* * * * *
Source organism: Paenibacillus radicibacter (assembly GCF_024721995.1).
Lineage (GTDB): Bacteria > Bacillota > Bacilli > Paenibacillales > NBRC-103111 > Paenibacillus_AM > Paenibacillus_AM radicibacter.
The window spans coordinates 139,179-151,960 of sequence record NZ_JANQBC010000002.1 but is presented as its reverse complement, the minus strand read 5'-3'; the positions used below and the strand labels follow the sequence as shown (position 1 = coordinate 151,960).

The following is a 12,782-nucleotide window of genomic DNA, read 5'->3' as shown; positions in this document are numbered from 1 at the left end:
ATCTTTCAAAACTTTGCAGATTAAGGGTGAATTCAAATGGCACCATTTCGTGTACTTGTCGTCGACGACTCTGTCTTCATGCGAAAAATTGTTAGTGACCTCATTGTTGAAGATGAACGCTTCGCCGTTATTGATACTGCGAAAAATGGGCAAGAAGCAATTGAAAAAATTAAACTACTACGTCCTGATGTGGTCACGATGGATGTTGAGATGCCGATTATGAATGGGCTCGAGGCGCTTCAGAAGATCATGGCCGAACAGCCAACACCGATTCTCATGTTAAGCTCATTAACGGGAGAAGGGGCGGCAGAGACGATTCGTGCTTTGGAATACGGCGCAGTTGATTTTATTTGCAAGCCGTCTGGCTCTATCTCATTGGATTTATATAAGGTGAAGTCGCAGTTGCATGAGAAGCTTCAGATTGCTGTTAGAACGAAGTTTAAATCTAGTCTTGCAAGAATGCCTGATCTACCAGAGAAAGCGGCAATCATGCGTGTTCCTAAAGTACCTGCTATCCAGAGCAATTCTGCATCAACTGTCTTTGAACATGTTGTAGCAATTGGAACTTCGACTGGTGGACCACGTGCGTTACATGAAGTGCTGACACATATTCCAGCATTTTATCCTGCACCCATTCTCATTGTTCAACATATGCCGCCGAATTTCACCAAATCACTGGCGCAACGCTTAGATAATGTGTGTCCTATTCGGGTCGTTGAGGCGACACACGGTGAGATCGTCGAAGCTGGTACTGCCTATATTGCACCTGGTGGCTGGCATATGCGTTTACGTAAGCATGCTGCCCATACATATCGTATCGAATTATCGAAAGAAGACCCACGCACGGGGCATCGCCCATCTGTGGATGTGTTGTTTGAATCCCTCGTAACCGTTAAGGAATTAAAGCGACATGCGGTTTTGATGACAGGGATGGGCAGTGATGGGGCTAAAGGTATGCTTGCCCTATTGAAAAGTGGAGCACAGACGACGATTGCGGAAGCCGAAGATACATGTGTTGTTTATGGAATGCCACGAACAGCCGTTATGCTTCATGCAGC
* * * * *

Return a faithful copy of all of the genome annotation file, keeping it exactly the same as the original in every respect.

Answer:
Source organism: Paenibacillus radicibacter (assembly GCF_024721995.1).
Lineage (GTDB): Bacteria > Bacillota > Bacilli > Paenibacillales > NBRC-103111 > Paenibacillus_AM > Paenibacillus_AM radicibacter.
The window spans coordinates 139,179-151,960 of sequence record NZ_JANQBC010000002.1 but is presented as its reverse complement, the minus strand read 5'-3'; the positions used below and the strand labels follow the sequence as shown (position 1 = coordinate 151,960).

The following is a 12,782-nucleotide window of genomic DNA, read 5'->3' as shown; positions in this document are numbered from 1 at the left end:
ATCTTTCAAAACTTTGCAGATTAAGGGTGAATTCAAATGGCACCATTTCGTGTACTTGTCGTCGACGACTCTGTCTTCATGCGAAAAATTGTTAGTGACCTCATTGTTGAAGATGAACGCTTCGCCGTTATTGATACTGCGAAAAATGGGCAAGAAGCAATTGAAAAAATTAAACTACTACGTCCTGATGTGGTCACGATGGATGTTGAGATGCCGATTATGAATGGGCTCGAGGCGCTTCAGAAGATCATGGCCGAACAGCCAACACCGATTCTCATGTTAAGCTCATTAACGGGAGAAGGGGCGGCAGAGACGATTCGTGCTTTGGAATACGGCGCAGTTGATTTTATTTGCAAGCCGTCTGGCTCTATCTCATTGGATTTATATAAGGTGAAGTCGCAGTTGCATGAGAAGCTTCAGATTGCTGTTAGAACGAAGTTTAAATCTAGTCTTGCAAGAATGCCTGATCTACCAGAGAAAGCGGCAATCATGCGTGTTCCTAAAGTACCTGCTATCCAGAGCAATTCTGCATCAACTGTCTTTGAACATGTTGTAGCAATTGGAACTTCGACTGGTGGACCACGTGCGTTACATGAAGTGCTGACACATATTCCAGCATTTTATCCTGCACCCATTCTCATTGTTCAACATATGCCGCCGAATTTCACCAAATCACTGGCGCAACGCTTAGATAATGTGTGTCCTATTCGGGTCGTTGAGGCGACACACGGTGAGATCGTCGAAGCTGGTACTGCCTATATTGCACCTGGTGGCTGGCATATGCGTTTACGTAAGCATGCTGCCCATACATATCGTATCGAATTATCGAAAGAAGACCCACGCACGGGGCATCGCCCATCTGTGGATGTGTTGTTTGAATCCCTCGTAACCGTTAAGGAATTAAAGCGACATGCGGTTTTGATGACAGGGATGGGCAGTGATGGGGCTAAAGGTATGCTTGCCCTATTGAAAAGTGGAGCACAGACGACGATTGCGGAAGCCGAAGATACATGTGTTGTTTATGGAATGCCACGAACAGCCGTTATGCTTCATGCAGC